Pope cancels general audiences as COVID cases rise in Italy

Pope cancels general audiences as COVID cases rise in Italy

Pope Francis shares a word with Monsignor Luis Maria Rodrigo Ewart as he arrives in the Paul VI Hall at the Vatican for his weekly general audience, Wednesday, Oct. 28, 2020. (Credit: Alessandra Tarantino/AP.)

As the number of coronavirus cases continues to climb in Italy and the government rolls out tighter restrictions, the Vatican is also taking steps to stop the spread, including the suspension again of all public papal events.

ROME – As the number of coronavirus cases continues to climb in Italy and the government rolls out tighter restrictions, the Vatican is also taking steps to stop the spread, including the suspension again of all public papal events.

On Thursday the Vatican announced that after someone attending the pope’s Oct. 28 general audience in the Paul VI hall tested positive for COVID-19, future general audiences are suspended and will be livestreamed from the library of the Vatican’s apostolic palace, as it was during Italy’s 3-month lockdown in the spring.

Nothing was said about the pope’s weekly Sunday Angelus address, which takes place in St. Peter’s Square, where faithful are better able to spread out.

The cancellation of the papal general audiences comes as Italy is fighting to contain rising numbers of COVID-19 without imposing another national quarantine. On Wednesday, Italy registered a record number of new cases hitting just shy of 25,000, with 205 COVID-related deaths.

Among those infected is the president of the Italian bishops’ conference, Cardinal Gualtiero Bassetti of Perugia, who recently tested positive for COVID-19.

An Oct. 28 statement from the Italian bishops said Bassetti is being continually monitored, and is “living this moment with faith, courage and hope.” Contact tracing has already begun to determine where he contracted the virus.

Cancellation of the pope’s general audiences also comes after weeks of pressure on Francis over his decision not to wear a face mask at public events. He has on occasion used hand sanitizer and has been seen wearing a face mask in the car during his arrival to audiences, taking it off as soon as he stepped outside.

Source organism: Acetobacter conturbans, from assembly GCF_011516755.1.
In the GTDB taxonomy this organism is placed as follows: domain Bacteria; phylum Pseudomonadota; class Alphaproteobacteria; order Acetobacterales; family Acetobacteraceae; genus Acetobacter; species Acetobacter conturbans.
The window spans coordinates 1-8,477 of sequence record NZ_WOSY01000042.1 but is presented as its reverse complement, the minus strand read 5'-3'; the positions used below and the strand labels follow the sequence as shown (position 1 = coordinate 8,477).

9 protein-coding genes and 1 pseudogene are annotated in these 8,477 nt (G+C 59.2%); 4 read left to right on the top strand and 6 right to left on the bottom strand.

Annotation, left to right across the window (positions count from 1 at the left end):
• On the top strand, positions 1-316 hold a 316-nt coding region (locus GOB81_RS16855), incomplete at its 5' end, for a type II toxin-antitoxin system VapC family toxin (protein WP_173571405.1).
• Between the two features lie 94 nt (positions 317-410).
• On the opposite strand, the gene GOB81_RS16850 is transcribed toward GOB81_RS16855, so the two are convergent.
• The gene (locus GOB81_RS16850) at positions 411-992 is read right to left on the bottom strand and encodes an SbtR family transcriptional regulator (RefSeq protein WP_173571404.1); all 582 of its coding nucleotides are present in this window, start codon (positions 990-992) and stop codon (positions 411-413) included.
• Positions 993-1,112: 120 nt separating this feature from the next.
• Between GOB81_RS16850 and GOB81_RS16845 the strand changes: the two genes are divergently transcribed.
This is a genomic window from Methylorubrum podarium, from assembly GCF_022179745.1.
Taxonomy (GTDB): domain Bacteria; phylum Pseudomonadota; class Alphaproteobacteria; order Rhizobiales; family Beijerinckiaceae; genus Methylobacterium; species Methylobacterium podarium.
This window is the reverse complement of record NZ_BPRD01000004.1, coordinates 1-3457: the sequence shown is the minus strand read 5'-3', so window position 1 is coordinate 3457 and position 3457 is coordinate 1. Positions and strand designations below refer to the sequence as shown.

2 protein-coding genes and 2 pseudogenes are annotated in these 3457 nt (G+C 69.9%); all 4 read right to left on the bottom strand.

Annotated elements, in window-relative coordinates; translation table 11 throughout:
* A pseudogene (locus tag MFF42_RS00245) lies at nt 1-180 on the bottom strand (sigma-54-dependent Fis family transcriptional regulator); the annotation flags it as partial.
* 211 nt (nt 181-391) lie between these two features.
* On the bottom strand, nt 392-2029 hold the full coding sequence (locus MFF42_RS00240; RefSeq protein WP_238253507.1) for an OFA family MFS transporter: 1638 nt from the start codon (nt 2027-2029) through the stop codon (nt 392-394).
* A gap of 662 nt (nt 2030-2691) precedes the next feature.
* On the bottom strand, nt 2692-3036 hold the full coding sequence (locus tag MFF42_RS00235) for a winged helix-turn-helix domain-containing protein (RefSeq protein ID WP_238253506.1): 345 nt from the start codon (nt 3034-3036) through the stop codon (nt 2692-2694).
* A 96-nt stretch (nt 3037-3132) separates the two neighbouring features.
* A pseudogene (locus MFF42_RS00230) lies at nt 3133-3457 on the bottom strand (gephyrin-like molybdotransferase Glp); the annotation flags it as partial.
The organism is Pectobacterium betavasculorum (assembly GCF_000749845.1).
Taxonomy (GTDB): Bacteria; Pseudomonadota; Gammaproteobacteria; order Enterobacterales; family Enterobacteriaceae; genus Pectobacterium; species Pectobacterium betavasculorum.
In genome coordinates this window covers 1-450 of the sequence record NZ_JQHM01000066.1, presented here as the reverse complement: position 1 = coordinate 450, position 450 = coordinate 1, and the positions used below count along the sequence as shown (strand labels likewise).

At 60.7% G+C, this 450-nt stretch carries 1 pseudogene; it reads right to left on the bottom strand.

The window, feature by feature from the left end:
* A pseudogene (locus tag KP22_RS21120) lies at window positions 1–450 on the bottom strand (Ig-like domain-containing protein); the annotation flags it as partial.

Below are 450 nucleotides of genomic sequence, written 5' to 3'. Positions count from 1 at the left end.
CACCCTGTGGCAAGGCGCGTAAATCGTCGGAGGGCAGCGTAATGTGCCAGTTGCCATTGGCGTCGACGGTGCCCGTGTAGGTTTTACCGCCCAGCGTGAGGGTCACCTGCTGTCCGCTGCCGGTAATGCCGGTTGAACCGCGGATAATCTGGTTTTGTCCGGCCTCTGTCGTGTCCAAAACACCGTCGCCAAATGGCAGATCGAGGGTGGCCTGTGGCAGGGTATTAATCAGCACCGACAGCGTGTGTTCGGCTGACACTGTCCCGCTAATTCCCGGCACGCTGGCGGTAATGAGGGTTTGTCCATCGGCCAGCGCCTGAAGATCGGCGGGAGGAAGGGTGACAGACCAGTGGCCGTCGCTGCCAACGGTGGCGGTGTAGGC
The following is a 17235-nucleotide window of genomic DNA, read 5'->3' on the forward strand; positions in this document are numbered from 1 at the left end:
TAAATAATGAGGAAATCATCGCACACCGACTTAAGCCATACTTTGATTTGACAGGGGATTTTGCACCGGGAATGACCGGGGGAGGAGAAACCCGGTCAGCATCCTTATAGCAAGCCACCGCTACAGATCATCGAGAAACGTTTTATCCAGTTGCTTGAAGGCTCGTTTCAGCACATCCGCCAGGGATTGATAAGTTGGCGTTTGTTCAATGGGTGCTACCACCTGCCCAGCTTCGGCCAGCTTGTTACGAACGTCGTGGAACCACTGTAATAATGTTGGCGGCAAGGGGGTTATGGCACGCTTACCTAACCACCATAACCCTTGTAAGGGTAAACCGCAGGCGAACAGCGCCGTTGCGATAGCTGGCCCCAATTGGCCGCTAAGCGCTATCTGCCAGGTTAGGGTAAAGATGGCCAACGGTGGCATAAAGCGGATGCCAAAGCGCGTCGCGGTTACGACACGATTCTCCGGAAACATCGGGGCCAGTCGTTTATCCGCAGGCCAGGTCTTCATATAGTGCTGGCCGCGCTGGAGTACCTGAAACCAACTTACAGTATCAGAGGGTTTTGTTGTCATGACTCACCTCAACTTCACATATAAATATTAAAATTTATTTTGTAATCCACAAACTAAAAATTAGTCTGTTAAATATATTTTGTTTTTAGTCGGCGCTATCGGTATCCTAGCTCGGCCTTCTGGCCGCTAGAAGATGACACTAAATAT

In this week’s audience, the pope refrained from going down to greet pilgrims in order to prevent large crowds clumping together, however, he was seen shaking hands and speaking with several priests and bishops, without wearing a mask.

The Vatican also announced Wednesday that “for the coming months,” all papal liturgies will be celebrated privately, with a limited number of faithful present, and will be livestreamed, allowing viewers to follow through television or social media.

Upcoming papal liturgies include the pope’s All Souls Day Mass; a special Mass for the cardinals and bishops who have died over the previous year; his Nov. 28 consistory for the creation of new cardinals, and his Christmas liturgies.

Plans for All Souls Day, which is celebrated annually Nov. 2 and honors all those who have died, have already been made.

While typically the pope would mark that day by visiting one of Rome’s cemeteries and delivering an off-the-cuff homily commemorating the death, this year he will celebrate a private Mass at the Vatican’s Teutonic cemetery without faithful present.

At the end, Francis will stop for a brief moment of prayer inside the cemetery before making his way to the Vatican grottos, where deceased popes are buried.

On the morning of Nov. 5, he will offer Mass for deceased cardinals and bishops inside St. Peter’s Basilica with a “very limited” number of faithful in attendance in compliance with healthcare norms.

Traditionally, papal events for the holiday season include a vigil Mass on Christmas Eve, a morning Mass Christmas Day, an Angelus address the day after Christmas, the praying of Vespers on New Year’s Eve, Mass on New Year’s Day, and Mass on the Epiphany.

Whether any of these liturgies will take place as usual or celebrated privately and livestreamed depends largely on the curve of the coronavirus.

Francis usually also celebrates a public Mass inside the Sistine Chapel on the feast of the Baptism of the Lord, which marks the end of the Christmas season, and during which he baptizes newborn infants.

So far the Italian bishops have offered no indication of whether public liturgies will again be suspended, meaning that for the moment, Catholics still have access to the most important elements of their faith: Mass and the sacraments.

Follow Elise Ann Allen on Twitter: @eliseannallen

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